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THE NEW YORK HERALD.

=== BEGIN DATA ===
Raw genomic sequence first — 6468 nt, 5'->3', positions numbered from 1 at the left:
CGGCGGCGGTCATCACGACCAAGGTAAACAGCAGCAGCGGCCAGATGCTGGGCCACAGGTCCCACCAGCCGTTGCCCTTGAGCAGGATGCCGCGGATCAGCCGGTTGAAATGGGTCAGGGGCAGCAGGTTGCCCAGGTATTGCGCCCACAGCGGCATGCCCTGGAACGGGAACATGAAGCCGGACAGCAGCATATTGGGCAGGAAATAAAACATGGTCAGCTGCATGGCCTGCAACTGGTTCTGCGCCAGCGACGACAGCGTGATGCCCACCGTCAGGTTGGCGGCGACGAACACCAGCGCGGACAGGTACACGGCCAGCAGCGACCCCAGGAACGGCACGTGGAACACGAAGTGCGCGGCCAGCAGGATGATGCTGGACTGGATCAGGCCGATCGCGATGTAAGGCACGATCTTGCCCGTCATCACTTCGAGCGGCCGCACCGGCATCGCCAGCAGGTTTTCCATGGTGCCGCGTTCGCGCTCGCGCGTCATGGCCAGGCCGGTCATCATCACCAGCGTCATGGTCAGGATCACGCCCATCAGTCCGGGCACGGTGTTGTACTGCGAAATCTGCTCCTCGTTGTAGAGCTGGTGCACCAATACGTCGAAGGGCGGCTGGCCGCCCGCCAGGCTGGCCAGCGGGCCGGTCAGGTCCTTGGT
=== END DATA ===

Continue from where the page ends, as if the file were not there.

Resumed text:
WHOLE NO. 0308. NEW YORK, SUNDAY. MAY 4, 1802. PRICE THREE CENTS. IMPORTANT FROU SOUTH CAROLINA. Til? Great Success of Major-General Burnside's Expedition. THE FALL OF FORT MACON. INTERESTING DETAILS OF THAT EVENT. Tfee Wills Pierced by the Parrot! Rifled Thirty-Pounders. Fifteen Guns Dismounted or Disabled on the Fort NAMES OF THE KILLED AND WOUNDED. Operations of tlic Blockading Fleet. The Final Demand for the Surrender. TERMS OF CAPITULATION. Appearance of the Fort After the Fight. INCIDENTS, HAIRBREADTH ESCAPES, GLORY, Ac., ftc., dee. Oir SpwUl Army Corrcapoadcne*. Bkactort, N. 0., Apr 11.37,IMS. fort Macon la "r?po?itae*dl" From th* window* of room in which I writ* th* Stars and Strip** ar* to b* ?Ma waving proudly on th* Aagataff wbleh for otw a year ha* born* th* trt harrad *mMim of th* molting But**. CaloMt Whit*, th* offlc*/ commanding th* garri' *ou,r*fttatogth* final d*mand t* *nrr*nd*r, Mr latt*ri*? op*n*d tr* M th* following morning, th* 36th, and aft*r I ? bombardment KmrtMkwn Ftrl Ham h*i*tM th* whit* flag. THE PRELIMINARY PREPARATIONS. The necessity of maintaining seereay Id retard to da. tails of our operations for tbe reduction or Fort Macon* bu prevented me from giving you art this any account of what baa bean done to that end In tbe vray or batterlea on tbe ieland in tbe rear or tbe fori Now that tbe obligation of concealment la removed, a brief deacrlp lion of the works erected by our foreea may not be In appropriate aa a preface to the story of the fall of fert Macon. My previous letters have told you of tbe landing of oar troops on Bogue Banks for tbe " spit"), tbe oceupa ttnn by them, some four weeks ago, of a point about tire miles In tba roar of tbe fort, and tbe gradual advance of our pickets and the retreat of tboae or the enomy to within a limit of less than a mile from its walla. Tbe rebels were thus held in cheek while, under tbe cover o tbe sand hills which dot tbe " spit," gradually the work of constructing the batteries went forward. Tbe men worked by day. wblle teams and wagon* at night drew the materials four miles.by a moat circuitous route, In the heavy sand. The operations wore eonduoted by Oeneral Parke, and to him and the forces composing his command are duo tbo successful carrying out of tbe plane for the reduction of the stronghold in which the rebels had thought to withstand the march of our vic torious arms in North Carolina. Ac soon aa the ground selected for thi erection of the batteries had been cleared front tho Intrusion of tbe enemy, by the unremitting and laborious picket duty of the I'oarth Rhode Island, Fifth Rbodo Island arid Eighth Connecticut regiments,Captain Williamson,topographi cal c-glneer of Oeijeral Burneide's etatT, survyed the vicinity for the purpose of ascertaining the most desira ble piacoe for the location of tbe batteries. In this duty be wee assisted by Lieutenant Flagler, ordnance officer of General Burnside'a staff) Captain tlorris, Company C., first I ted States Artillery (regulars); Lleutensnt Prouty, Twenty flfth Massachusetts Volunteers (acting nssistant ordnance officer), and Captain Ammon,of bat tery L, Third New York Artillery. The site for the first battery (of four ten Inch mertars) was c bee en under the cover of a large sand hill, near the edge of the marshes which line tbe northern side of the " spit," distant 1,400 yards from the fcrt. Tbe working ?f tbls battery was particularly allotted to Lieutenant F'arler, by whose name It was known during the siege, though be dovoted himself generally to the erection aud working of all three. This battery was manned by n portion of battery I, Third New Tork Artillery. Tbe nest'battery was placed one hundred yards In ad vance, and nearly in the centre of the Island. It waa bui'.t and worked by Captain Lewis O. Morris, ably assisted by Lieutenants Cowan and Pol |?ak. Ha armament waa three long thirty pound an'ge Parroit guns, rilled. Tba shot used in tli:a battery waa of a novel character. Each projectile Wu m<wla ef aolid cant iron, conicalty shaped, with a blunt point aoma three Inchea In diameter, and the more ?tpccial object of the btttery waa to dismount Uie guns oathdfort. For till* object the flat Impinging surface ?f the ahot waa peculiarly adapted. *? It waa (exit liab'.e to glance, a fault comnon with sharp pointed shot. The next aad laat battery was that of four eight inch Bortari. H waa locate! one hundred yarda further on, or twelve hundred yard* from the fort, under a sand bill near the beacu. It was In charge of l.leuteuant Prouty. and manned by a detachment of Battery I, Third Haw York artillery. In addition te the above, rifla pita had bean dug In va* tIons parts of lh? "spit," on tho flank* and la front u< the battery. In wfeieh our picket* were posted to repel ?ny aortla waich the enemy might make. The batteries Again were conuocted with each other by trenches aunk In the find an I aklrting the hill*. Communication waa thuskept open between the various positions by thla Bisans, while they alao served aa a protoction to the pickets and reliefa aent from (one .paint to another luring the progress of tba bombardment. The alege train employed for the reduction of the fert, it will be *ean, embraced only eler.en piecea?four ten inch mortars, foiir eight-inch mnrtari and three aiage 4una la view of the work accomplished, the fact* them ?elves will tall how admirably and effectively the batte ries ware managed. It entered into the plan originally j to have bolterlea at the weaUrljr aide of Beaufort and ( Shackleford bank*, on the opposite shore of the inlet, )?? that the fort would be eurroynded Id a semicircle. (ViUh their flra and that of th? ganboats an I blockading the fort would have b*eu a target for (hot and ,%t?eh Item all pt lats of the compass. .Hut tluij- were not ataci#d, aa the la vestment waa deoined ^nfflcietlly com p'.SMfor the opening of the bombardment. Had tb? fort nude a protracted resistance their conatructIon rould bi\? been occasioned *? t meana to lu speedier reduc tion Justice to the men wbe have performed Ihis yrork so ^obly Impel* me te presevt, in a little table, the names ft iiia prinoi|>al offle?rs, aad the designations of the regl B>'u's, l> ill i lone aad oop\p *at?a engngivi _ I'fandn'r Cwnnral J' hn (5. Park*. commanding. Ordinance Oflieer, Lieutenant T. W. Plageier. Acting ^tslitaat Ordna km< Officer, LUutenaut Prouty flift r'fini9ul lulled 8t?tea nntliery' THE CAPTURE OF FORT MACON. SUA CKLFEORD ii SAN KS OlD TOPSAIL INLET T MACON A 1 i AN TIC ocean qemsbcog ? STATE flp CEOR C.IS DAY CIOfSt chipewa BLOCKADING water? r son. Captain Morrif bnuf? of three liege thtrtypounder Purott gnu. thirteen hundred yerde front the fori. B?Lieutenant Flagler'a baitery of feur ten-ineb mertara, row-teen hundred yerde from the fert. C? Lieutenant Prouty'e battery of four eight-Inch tnortara, twelve hundred yarde from the fbrt. Captain Lewis 0. Morris, Lieutenants Qowaa and Pollock. Battery I, Third regiment New York artillery. Captain Annum Lieutenants Thomas and Relsey. Eighth Connecticut Volunteer*, Major ApplemtQ com manding. Fourth Rhede Islani Volunteers, Colonel Rodman. Fifth Rhode Itlaad Volunteers (battalion), Major Wright. These troops made application to take the fert by Mora. THE FINAL DEMAND FOR THE SURRENDER OF THE FORT. General fturnqile arrived hereon Wodueadajr laat, with the flagship Alice Prioe and the floating batteries Rocket, Grenade and Shrapnel. The latter were armed with long thirty-pound Parrolt siege guns, and are pro wled with cotton and bay balei. With the gunboat KlIis, whtuh la arrood with a hundred pounder, and under the con.mend of Captain Fratiklia, they constituted the bombarding vessels, from the direction of Core Sound, l'bey were in the North river, a small stream to the eastward of Beaufort, and distant about two miles from the fort. A. FLAO OF Tltrci. In the afternoon General Burnside sent the gunboat Ellis, with'a white f.sg at ber fore and the Stare ar.d Stripes at her stern, for the purpoee of communicating with the fort. Leaving ber anchorage she glided out into the channel which runs along by Shackleford Banks, to the northeast of the inlet, and there camo to anchor. A small boat was lowered away, and Captain Biggs, Quartet master on General Burnslde'e staff, after the hoisting of a white flag in the bow, proceeded on, and was met halt way by a sail boat, which came from the fort under a similar lUg. The meeting was watched with the greatest interest, and the inhabitants of Beaufort thronged the wharves and windows to view the proceedings. With our glusaes we could perceive that the garrison was as fully interested. Ihe an Idlers crowded the rampart" and the slope and beach around the fort. THE SrMMONS TO SritHEWDF.lt. The rebel officer aent out to meet the flat of truce was Captain Stephen I). Pool. He was accompanied by Home half dosen others, officers and privates. After the greet ing, which waa of a moat courteous nature, Captain Riggs tommunicalod the summons from General Purnside to Colonel White, demanding the surrender of the fort, ou the same terms granted subsequent to its voluntary ca pitulation. Captain Pool returned wiih the message, and from the lengthy peri'?d of his absence at the fort it waa evident that the summons to surrender was under con siderable deliberation. Towards nightfall the sailboat agaiu put off and returned to where Captain Riggs await, ed it. The reply waa ttmt Colonel White bad refused to suri under, and intemlod dofending the fort as best ho oould. Before the parties separatod, however, an under standing wax had tliat the opposing commanders would have a personal interview with each other in the morn ing. The Kllis Hun roturned to her anchorage in the river and the sailboat went b:*>Jc to the fort. The inter view bad lasted until after dark. INTERN IKW BKTWKKN OKNSHAL Bl'KNSIDE AND COLO NKt. Will IB. Accordingly, at an o;irly hour on the,followlng (Thurs day) morning, the Alice Trice, under a flag of truoe. pro ceeded to the spot where the Kill* bad Inaugurated tho meeting of the day before. General Burnside descended into his gig, and reaching the half-way ground in the ch'inuel, landed and went ashore. Tho sailboat again left tha fort, and he waa soon joined upon the beach by Colonel White. The moetlng was, of course, militarily ceurteoue. The subjeot of the summons to surrender coming up, the latter said that he had been placed in command of the fort ror the purpose of holding it, and intended defending it to tha best of his ability. He promised that he would not Are on this town?a piece of information which, when subsequently made known here, quieted the fears of ite Inhabitants?and asks 1 aa a favor that the garrison might be allowed to send lettera to their friends and faasillee in Beaufort. General Burn aide granted the request?en tha eoudition, of course, that such lettere would be unsealed and subject to tiie supervision of Major Alien, Military Q*y. eruor. The previous attempte to hold a corras pondenee by means of litUe boats, shingles, boards and lbs like, were without tho consent or knowledge of Colonel White, aad General Burnatde as sured him that had the gtrrieoa deslrod at any time to send letters thoy mi^ht have done so upon the conditions aW-sady uieulioned. But lug ttte interview Captain Biggs, who accompanied Goueral Burnside, was warmly greeted by Uie Colonel. They were claspinatea at West Point not many jrsars ago. Lieut. Flagler, the ordaance olllcer of General IlummdVs staff, is also a slastmuie of Colonel White. The recent stirring uo<vs froui the Nortfi, of the battle at Cormlb, the surrender of Fort I'ula>iu 0i<i tho operations or tinaeval McCleilaa, was ma 'e known tf Mm, much to his surpntt. With Its ronsoIaUiry in fluene.eA ii|?>n his mind, (lie mtvnluw terminated, and the stipulating pnrt<es sejwatrij f<, ifturn to tlidr re inactive poSili< ns. THB SIGNAL TO OPBW FIRB. Lieutenants Smith and Schlachtar, tbe Signal offlcsr od board the Alice Prifl?, under tbe orders or General BumslJa, immediately triusmittod word to " "pan lira at one*." The message wn received by the officer hare, Lieutenant Walt, telegraphed to Morehead City, thence to Carolina City, end thence aorose Bogue Souud to General Parke, who, from bis headquarters, Rent the orders down to the bat'srles. I wai 10 the tea-iocb mortar bsttery (Lieutenant Flug ler t) whon tue erder eame, and a thrill of excitement ran through all. The troops were disposed a? sa.ely as possible under the corcr of the sand hills; the gunners took their places, the magazines were opened, and we awaitod with anxiety the commencement of the bom bardment. But ?ve were doomed to disappointment for that afternoon. The si??gin battery of raptain Morris was t.ot quite realy. The earth before the embrasures was to be cut away, and such an undertaking could only he accomplished under the cover of darkne*H. is it was deemed be*t to hare all tha batteries open Ore together, tbe beginning ?f the bombardment was postponed until the followiog morning. A IIAIL FROM THB FOHT. During the afternoon the sailboat was again observed to leave tbe Sort, with a while flag flying. It steered to wards Beaufort, and when half way was met by another sent from hore containing Major Allen, Captain Neill,of General Reno's staff, l ieutenant Fricker, Commandant of the signal corps, and other officers Its object Wis the delivery of a mail in accordance with tho permission of General Burnside. The letters were taken charge of by Major Allen, and bv him examined at his headquarters. Accompanying was the following ? LETTER ritOM COLONEL WJTIT*. Fort Macon, April 24,1862. Om'IR COMMASDIWI FORCCS At BtAI'TOST.? Xia?Accompanying this I send a number of communica tions from various persons belonging to the garrison to their families and friend.* in this vicinity. Also one dl reeled to Newborn, which, if you think proper, and find an opportunity, would place me under many obligations ir you will deliver aud forward. Very respectfully, your obedient servant, M. J. WHITE, Colonel Commanding. Captain S. D. Pool wiU bear this note. The letters were addressed to wires, brothers,sisters, and other relatives and friends, and were superscribed with tbe words "Per flag of truce." Their tone gavea clue to the feelings of the garrison. Some were hopeful, other* despondent, and many a farewell was couched in language which showed that the writer thought he wa< taking a final leave of his friends. All uuited in thanks to Ceneral Rurnslde for bis kindnnes in permit ting the corrospondcnce. The style of stationery used gave evidence that thefort wan somewhat destituteol the better class of writing appliances. Tho envoi' pes wero mostly of brown ( 'er, and the letters of loaves from notebooks, flyleaves, kc. Pome old envelopes of an academy here, with a picture of the building and a I 'nion flag on top, were employed; but, of course tbe flag was scratched over or erased. The letters, after exanuna. tion, wore distributed, and permission wss given to reply to them by a flag of trnce. THE BOMBARDMENT. At fifteen minutes before six o'clock on the following morning our batteries opened Ore, and the thunder of the stage guns and mortars woke tho drowsy denizens of Heaufort from their slumbers. The inmates of the fort, loo, seemed heavy with sleep, and for half an hour eur I tileries kept firing without a response. The startled aentries on its ramparts quickly communicated the alarm when the first shot whistled over their heads, (tbe attack had not been looked for at so eariy an hour), the corpora) of the guard rapidly aroused the sleeping garrison, and in a short Mine the parapets, sallyport and terrapleius be came alivo with human beings. Springing to their places In the requisite detachments, they manned the cumbrous guns and the fort began to return tbe fire. Tbe atmosphere was clear,the morning beautiful, tbe breeze from tho southeast stiff and fresh, all conspiring to enhance the grandeur of ibe scene. The noiee of the explosions was terrific. Window framee shook, houses trembled, aud even the waters of tbe Sound seemed to raffle with each shock. Tbe firing on either side was for some time wild and In effective. The bursting shells OUari the air with wroaths er einoke, or tossed the sand and water In fountain like ?oliman*. The solid shot from our batteries rlcocbetted along the surface of the water beyond the fort?those from th" enemy glanced harmlessly from one sand hill to another. Hut gradually tbe range on either side was ailclned with Increasing accuracy, and tbe dwwlly mis silos b-'gun to strike frequently ami more frequently in the vicinity of the hostile positions. So the work wunt on until midday, when the ten ifin lire of eur batteries became distinctly visible in its rt>sults During the forenoon the eigM.itu U mortar battery of Lieutenant l'ro* fy bore off il* palm of Riarkmnn*hip. Its she*;* fell with regularity aim precision into the ftirt, atiJ at eaCfc exuMion the ri??l Uih srd sand vl the g'v *> slopes, rampart*, parapets ted t*rr*plelc* w*r? (tasked inaeloul many real mto tb* air. Tbe fiagataff, with ita defiant oolora floating at top, was at timei com^etoly obscured to tbe smok* and dual which roaa with tbe bursting of tbe mlwllss. Tbe ten-loch mortar battery was not so succasaful In tbe morning. Tbe shells from It buret beyond or b'gb iu air over tbe fort, scattering tne fragments of Irou far and wide Into the water, splash ing it wlib little fountains of fpray. This want of *uo ce?? ?"< owing to the alight naturo of the timbers 1 ased In tbe t raver/el. Beams for eight-inch mortar* had been supplied, and tli* concus sion from tbe much weightier iretal of tbe ton-inch mortars Brut started and then broko tho tim bers, until the battery was almoptjuumnnigealilo. With a moat creditable perseverance and euerpy, however, the defect was ho rernodtod that lieutenant Magler was enabled to continue the Urine without Interruption, aud in Ihe afternoon the battery played with an effect that was evidenced tn the Oecre^ed lire from the fort. The gliells. too. had been purposely loaded with an unusual quantity of powder, iu order to make their explosion all the more terrifying to the doomed garrison, and the pris oners suiisoqueutly Mated that it was impossible for them to tell whether shells were exploding or their own guns discharging, such was the loudness and shock of tbe re port. The battery of Parrott guns under command of Captain Morris, in the mean time, waa koepir.g op an inco.staut flre upon tho rampart*. The difficulty ot oi taming accu rate rango was for some time experienced, and tbe shots either went over tbe fort, ricocheting across tho water toward.-" Shuckleford Ranks, or fell short and buried tbomknves in tho aand aad glacia <n ita westerly aide. But the range grew better with every shot, and from twelve o'clock until the closo of the fight Captain Mor ris seldom failed to plant those terrible conical balls among the guns, on tbe edges of the ramparts and against tbe walls. The latter were pierced In (wo places, tbe balla passing through into tbe caatmates,from which their unceremonious visit hastily expelled the occupants Wherever these shots struck they tore through with a force that burled fragments of iron, particles of brick, stones, grass sods and sand bags about In every direc tion Many of the rebels were knocked down senseless by tbe flying eods. When It la considered that the wa'ls of the fort were protected by the slopes of the glacis, tbe accuracy of the flring frem tbe Parrott battery will be perceived. That part of tbe walla Just protruding above tbe rampart! of the glacis was the only target presented whereet to ann for the purpose of penetrating the casemate.c. About two o'olock Major Allen went ont In a small boat tinder a flag of truce to return the letters written In reply to those received the day before. Tho men in the fort teemed too busy to attend, and the boat, afurstand ing on and off in Ihe vicinity of Shark Shoal Point, re turned The boat subsequently wnnt out (at the time that a signal for a cessation of hostilttisa was hoisted by the fort) end delivered there. Many of the letters contained exhortations and entreaties to oiHcers and sol diers to prevail upon Colonol White to surretidor tho plsce without resistance. Othera exhibited more pluck on the part of the feminine correspondents. Thoy be sought their friends to fight a little while and then stir render, to show tlist they were nut cowards. It must i?e said that the rebels exhibited considerable bravery. They worked at the guna until tbe ouly available ones were dismounted or disabled. A movement waa set on foot among the ladies of Beaufort to have a petition signed by them and sent to Colonel White, imploring him to capitulate; but, owing to tbe brief time allowed for the return ef tbe mall, It did not become general enough to aecure anything like combined action. Several wanted to send over flowers and bouquets, but all articlss wore interdicted save letters. The precision attaiued by the practice of the forenoon1 and the facility of loading and flring, which even tbe ex* perieace of a few hours bad given, wars now evidenced In tbe saccessful results of each shot from our bstteries snd in tbe almost incessant nature of the discharges The seene assumed its grandest aspect after two o'clock A llaeh and a puff of smoke betokened a discharge; an la* 'erval elapsed, which terminated with the report of the piece; then cam* the sonoroo* hum of the shell aa It lluw through tke air another pulf of stnoke soon followed by a second report, and tbe deadly missile had exploded. Vtilh our glasses we could distinctly see sverv man<ru. vr* Hi the fori. Their look-out was eaconced b iblnd a pile of stud bags upon the raniparta, and we almost feu ciod we c*t)ld hear him njaeulate the word " Down!" as he marked Hie approach of every ahol. Its effect wan like magic. Aa he himself dtasp|>eared. down out of *l,ht wont tho erowd of men around the guna, t* reappear agni i when tbe shot had stopped I's motion u?d accum j plishcd Its errand. The msn were working like beavers, ind one indivi hial in a white shirt attracted particular attention on account of his industry. A number oi h r e? and coa* that were browslug os ihe green t.ope of the (oi t when tli* ti'itg conitti*tiieil, b cotni 'j tcniflolai Ihe uais*, hud dalheU anay Uvvn tl o it.1' neoi them crossed within oor lines and wsre captured, while others continued to rush up and dews in the sand, scared away alternately bjr the firing from tbe fort end tho flr ing from our bat ter:??. Llttls recualus to tell of ths bombardment. The gar risen bad at flrnt responded with tome seven or eight guns, exclusive of carronades, which were made to ?arve tba purpose of mortar*. Tbe aquaria of gunner* could be observed passing about, altercating witb tbe piece* a* they became hot under the discharge*. Gradually their fire slsckened,to four, (hen to three, an J then to two Kilt". Our *hot and ibell were doing their duty, and Subsequent examination showed that fifteen guns wore dismounted or disnbled on tbe fort. And now, how fared It with our gallant fellows in tbe bsttaries? To those who worked the mortars the mat ter wag entirely new, and to Captain Amnion's men, of tho Third New York artillory, tlu greatest pmlso is dtie for their cool and uufllnchirg conduct in this tholr ftr-1 experience under flra. The exposed nature of Captain Morria' battery of siege gup drew upon it almost the entire tire of the furl, and shot and shell rained around it. The only injury sustained by tbe battery waa the temporary dismounting of one of the guns by a thirty two pound aolid shot, which came through the em brasure and carried o(T a wheel. Another carriage wad In readiness, and the gun wm soon remounted. Another of tho guna was slightly dented by a solid shot, which struck tho rclnforce or baud aruund the braeeh, and tbeu glanced oif. Tho sand l>aga in all the batteries were disturbed mora or let* by the concus sion*, and ibe embrasures of the threo-gun battery were bogrimmed and black with powder. Eleven hundred shots in all were flred on our side, and of those Ave bun dled and sixty struck the fort. Liout. Gowns bad a nar row eecape here. A pi? ce of shell tor* through th* flannel of bis blouse uniform, almost grazing the fl?*b. Captain 1*11, Aid-de-Camp to General Burnside, who rendered valuable assistance in th* working of tbe ten inch mor tar battery, also narrowly e*cap*d death. While looking over th* parapet b* perceived a shot coming, and imme diately "ducked ' Into the pit. The sbot, ? thirty-two pounder, struck and passed through the embankment within thr*e inches of his head, burying him up with sand TBI SIGNAL coitrs. Much pralss Is due to Lieutenant Fricker and his as si-tent signal officer*, l.ieuteoanta Walt, Andrews, Sclacbter, Smith, Ftarrett, I.yon, Bradley, l'elmer, l.ang and Marsh, for their assiduity in keeping up communi cation between tbe different positions of our forces and fleet. From Reaufort the result of each shot from the batteries was distinctly visible, and the signal oorps with their telegraph of flag* guided tho firing, and by their effort* contributed sot a little to the attainment of accurate range. A SINUCI.AH COINCIDENCE* The bombardment of Fort Macon took place on Friday The battles of Koanoke and Newborn also took place r>u Friday. Friday Is considered by some an unlueky day, and tin doubt tt is to th* rebels when Geusrai Burusida encounters them. A RKROIO BAILOR. Conspicuous In the battle waa Jimmy Judge, a sailor from 'hsfngate Koanoke, who was doing a little lighting on his own hook. Ho took in cbargo a small howitzer for th* protection of our flanks from any sortlo of the enemy, but finding that th"y were not likely to mak* any demonstration of that kind, abandoned it,and dnr itig th* rost of tbe Ay avsistsd in the working of th* mortare. THE Slirx GONDAR AND ALLIANCE, found hors upon th* arrival of our troops, with clearances front Liverpool, and sines detained, kept the English flag hoisted throughout the fight. It was alleged that signals wsrs made at night from these vesssls to ths fort ; so, to prsvent any recurrence of such doings while tbe bombardment was proceeding, both captains were ar rested and kept under guard uatil assurances were re ceived of fature neutrality of conduct. TH* UNION LOME. Happily, the carnage attendant upu* this victory Is not extensive. Our loss Is as follows ? RILIRP. William Dart (of Cnneatoga, N. Y ), Battery I, Third New York artillery. lis was upon ths parapet of the teutneft mortar battery, driving h? me a pointing slake when a ahsll burst near him, one of the fragments te?r itig open hia brnnat, larcerating him in a horrible manner, and expoaiug hia lungs, haert and entrail*. wotnMn. Kergeant nine*. Company C, First t'nited Suteeartil lery. severely, but not dangerously, by a spent thlrty-tw* pound aolid shot; and one prixateof the same com|>any (Slightly), whose name I have not ascertained. To accomplish this tho rebels tlre<l ESO thirty-two pound fhslia, 300 ten ineh shells, Ibo eight inch shells, f.iur lorc'isMon *b*l k (rifl'U), Itoi twenty-four pound she)'*, MXj solid shot,and alwut K.000 pounds of pnvder. A NIGHT t* TItK BAtTBfclKE AM> TRKNCMSS, In their cagei uess to bi la nt the ?ks?-, the r?yort<ns ha'1 .TOg'C'l over Be u'ort during the afternoon in a ail bo.it, iiud i:?uding on tho " epll" went up in Ihe i?'!r or lbe bAlteriea. Klgh'overtook ua Just as we reached the ten-inch mortar b.itlo y; but it did not prevont ua from extending our research * In pursuit of tii'iaa tenia a > ueco h ary lo ihe welfara and hsppinesa of aim* paper correspondent. a> d we steadily i >u*hod on lo tho advanced pita ?nd trenches The place, the time, the or' as ion, all conspired to Imbue feelings not precisely describahle, yet partaking of a d< op ftwe. To your right a stealthy sentinel woa lurking beneath thec verofa sandhill: to your li ft a tl!e of the relieving guard woa psssng noiselessly along through the trenches stationing the i itketi; in frout rose the dark outlines of the fort, and razing behind no stranger would imagine that those undulating hills of sand and Ilttlo kn< 1 s of cedar and brush teemed with mas-ea of soldiers, gleaming bayo nets, bristling cannon and grim inortara. Tothoaouth ward we could make out the forma of t'.io block ading licet at anchor ; to the northward a chain of brl'liant lights betokened thu the signal cores were communicating with their torches between the d.Merent stations. Satisfying o r appetite for informa tlon, we returned to the ten-inch mortar battery, where we were received by Captain Amnion, who kindly pro Tided us with some udditi nil blankets, to make our stay for tho night as comror'able aa possible. Selecting then for our bed the top of the epaulement of the bat tery?midway botween the grim mortar?a (which seemed to us through the darkneta like monster black toadsi and the remame of the gaJlact artilleryman who hail fallen iu the fight, and whose form was laid gently down in a hollow in the sand and covered with a blanket?the reportorial corps stretched themselves lo sleop. At mi l night a sense of cold and chilliness awoke us to the reality that a drizzling rain was ixrnoirating our blanket*, and would soon reach oursklna. Kocsingourselves, wo started with astonishment at the flashiag of lanterns, the muffled noise of spades digging the stud, and tbo aight of men, teams and wagons. It was soon exp ained. Iho disturbed sand bugs and sods were being replaced, lho mortar traverses repaired and ammunition arriving. 1!,ey were getting the battery in readiness for the next diy, should the bombardment recommence; but such w is the silence with which the work was going on it failed to disturb our slumbers, though it almost may bo ?lid that the sand beneath our couch bad been moved. Constructing a temporary awnrog of boards, which served to shed the rain off our heada and feet, we slept again. THE OPERATIONS OP THE NAVY. At scarcely a tight or any Importance takes place with mt tho aid of our naval veesels, so In this cave they ihared tho honor of ro;akiug Kort Macon from the hands )f the reboW, although, owing to the roughness of th* weather on the afternoon of the engagement, and tho Tact of the fort being reduced In on* day, or rather part if a day, they were unable to do all the execution that Ihey would have done had they the time. However, they may rest satisQcd that whit they did do was well done, and deserve* to bospokon of In the highest manner. The firing from our batteries on the land was com menced st about six o'clock in the morning, and for soma time It waa thought 'that the blockading fleet would sot eater inte the fight; bat at about eight o'clock there was a etir observed ameug the v easels outs id*, and they began to approach the fort. The excitement then be. camo Intense, and all eyes w*r* turned on the ship* a* they ran la nearer. At nine o'clock a signal was mad* from the flagship of Commander Samuel Lock wood, who had his headqiarters on board th* steamor Daylight, for the vessels to open Ore on th>> fort, and the signal was hardly given before the steamers Stat* of Georgia, Chippewa, Daylight, and the bark Gemsbok, formed a kind of a curve around the fort, and In a few uilnu'os the whito smoko was percep tible rising from their sides as they discharged their shot towards the fort. It wis a most beautiful tight to see th .so vessels ?hmging their positlous as thoj thundered away at tho rebel stronghold, shot after shot was thrown inside the wa.Is, and the splendid flrl: g of the lleet was fully ap preciated by nil?the rebels themselves speaking or it after they were released from the prison they bad been couilus 1 In for so long. The bark Oemsbok was particularly notioe.l for her graceful appearance as alio manmuve ed with her sails all tet, depending upon horown powers of locomotion, and leuving the stumors !<erfectly free in their movements. Sbo delivered her broadsides with regularity; but, preferring to be sta tionary, she let her anchor go after a short time, and thus l>eoame a fair target for the guns of tho fort. For tunately, she received no Injury except some of her light rigfciug being cut, although the enemy e balls were flyiug about her pretty briak'.y. The steamers of co'irse, were enabled to move quickly in every direction, and as they came bnadslde to the rort, the smoke curling up from their sides, followed by the report ef ti.eir Runs, told how well they were exec itmg their portion <f the work. As they continued flriug thry increased rapidly in the uutubcr of good shots, and.after the fight w*s all over, a walk through tho fort r.lly item u.strated the fearful effect produced by tho slot and shell from our lleet. The fort replied with e rne spirit to tho firing of the navy, and so far succeeded r* to send s ball through the flag?bip I>aylight, wound og two el the engineers, but inflicting no lujury of any o oseguence to the vessel. The gunuers of the fort wet* very particular in watching for opportunities to get two or more of our vessels lu hue, wbeu they would fir* very I rapidly. IViwutn eleven and twelve o'clock a southerly mnj prevailed, and rendered the sea ao rough out- ide that it waa utterly impossible for the vessels to k?ep up U>*ir well directed Ore, m tbe puclimg and tossing r?nu> red aucb a thing aa ao accurate aim out of tbe question. Consequently, the vessel* put out further to tea and ?topped the firing, as lbey supposed, until tbe uoit day; but their services were tlien unnecessary, aa Col. White bad msde ? virtue of necessity and given up tbo fort to ita rightful owner*. One of tbe abut from our vmh^i, loatoad of enum^ tbe foil, a* was, no doubt, intended, struck on a marsh or place called Bird l*h?nd Shoal, about midway between Beiu.ort and tbe fort, and lie flying vteit so frightened the Inhabitant* of lleaufort, who had filled every piaco where tbey aould aee tbe fori, that many of them deserted their posts, thinking tha' an order bad been given to destroy tbe town, and it w.m some time before confidence waa fully reatored, and tli? people were ranch pleaeed when the fleet ceased liring. In addition to tbe above named veeaels, we bail the gunboat Kl'ia and tUee floating balltrias? Urouade, Urapeahot and Shrapnel?that had bees brought dowa from Newborn, and atationed la the North river. The balteriea carried each twe of the famous thirty-pound Farrott guna, aae tlieae were protected by bundlea of wet bay and bales ol cotton, ao arranged aa to catch tbe enemy'* bails before they reached the gun*. Theee batterlea were towed down the river shortly after the blockAdlng fleet bad retired, and were lute.ided to take tbeir place, but owing to the narrowneea of tbe channel, and tbe difficulty el tbo rauge, they wore compelled to withdraw after remaining there a abort time. Tbe BUraposl, Captain Nlcholls, waa unable to do any eiecutien. and wlul firing waa done waa by the Grenade, under tbe com mand of Lieutenant Banter. She made eonie very good ahota, but bad to ceaae for tbe reason given above. Tb? gunboat Ell la waa of bo uae whatever, as ako carries on* 100 pounder, wbioh waa not considered by any means safe, and aa sbe did not go within range, ah* wae act ua?>l at all, and tbe land batleriea did the closing up portion tf the fight. Ihe injuries received by the fleet during tbe bombard ment may be enumerated aa fellows ? The gunboat Hay IlKht,as I before mentioned,received a shot from tbo fort, which i>assed through her, entering the wardroom and chief oillcer'c cabin, break lag tbe etepa and ladder and lodging on Ihe port aide of Ihe steamer. It also broke ihe blowing engine Kug?i e J. Ward, one of the assistant engineers, had bte 'elt firm broken j ist above ike wrfel, but It did not prevent him from paying a vialt to tha fort after lie surrender. One of the splinters also struck diaries I' Morgeu, another of the aee is t ant engineers, t,,,t with- ut inflicting my aerioua injury. One bsll passed through the flag of the steamer State of Georgia, and the rigging of the bsrk Oemebok ?aa somewhat cut *p. With these exceptions ths\eei?i* i anie oil with Hying colors, sfler having infilclsd iwsuir tlmea ins damage upva Ihe fort Ihst tkey themselves aufleri U Alter the surrender, and while Ihe Meraral sad lih staff were testing thfmselrea, the A'its Trice [CosriNUKi) o.l si urH i'jt'-rj